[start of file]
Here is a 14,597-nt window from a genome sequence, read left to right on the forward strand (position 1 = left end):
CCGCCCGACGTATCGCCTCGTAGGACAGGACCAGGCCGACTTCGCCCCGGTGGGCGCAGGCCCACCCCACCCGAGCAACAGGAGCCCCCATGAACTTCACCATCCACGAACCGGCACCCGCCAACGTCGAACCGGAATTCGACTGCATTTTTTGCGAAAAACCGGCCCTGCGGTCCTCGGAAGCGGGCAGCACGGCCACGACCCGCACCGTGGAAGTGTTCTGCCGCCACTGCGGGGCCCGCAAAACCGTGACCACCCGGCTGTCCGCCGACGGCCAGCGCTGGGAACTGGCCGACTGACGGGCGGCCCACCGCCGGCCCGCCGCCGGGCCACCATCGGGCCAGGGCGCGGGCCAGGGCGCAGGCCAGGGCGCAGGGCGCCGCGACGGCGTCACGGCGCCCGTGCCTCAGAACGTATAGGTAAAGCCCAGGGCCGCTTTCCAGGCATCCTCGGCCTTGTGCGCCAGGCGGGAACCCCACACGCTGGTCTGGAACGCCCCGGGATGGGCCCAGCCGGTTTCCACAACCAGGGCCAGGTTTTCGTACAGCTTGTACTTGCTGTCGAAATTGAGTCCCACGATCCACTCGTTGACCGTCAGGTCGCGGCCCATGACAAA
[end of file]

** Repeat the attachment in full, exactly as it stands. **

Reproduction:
Here is a 14,597-nt window from a genome sequence, read left to right on the forward strand (position 1 = left end):
CCGCCCGACGTATCGCCTCGTAGGACAGGACCAGGCCGACTTCGCCCCGGTGGGCGCAGGCCCACCCCACCCGAGCAACAGGAGCCCCCATGAACTTCACCATCCACGAACCGGCACCCGCCAACGTCGAACCGGAATTCGACTGCATTTTTTGCGAAAAACCGGCCCTGCGGTCCTCGGAAGCGGGCAGCACGGCCACGACCCGCACCGTGGAAGTGTTCTGCCGCCACTGCGGGGCCCGCAAAACCGTGACCACCCGGCTGTCCGCCGACGGCCAGCGCTGGGAACTGGCCGACTGACGGGCGGCCCACCGCCGGCCCGCCGCCGGGCCACCATCGGGCCAGGGCGCGGGCCAGGGCGCAGGCCAGGGCGCAGGGCGCCGCGACGGCGTCACGGCGCCCGTGCCTCAGAACGTATAGGTAAAGCCCAGGGCCGCTTTCCAGGCATCCTCGGCCTTGTGCGCCAGGCGGGAACCCCACACGCTGGTCTGGAACGCCCCGGGATGGGCCCAGCCGGTTTCCACAACCAGGGCCAGGTTTTCGTACAGCTTGTACTTGCTGTCGAAATTGAGTCCCACGATCCACTCGTTGACCGTCAGGTCGCGGCCCATGACAAA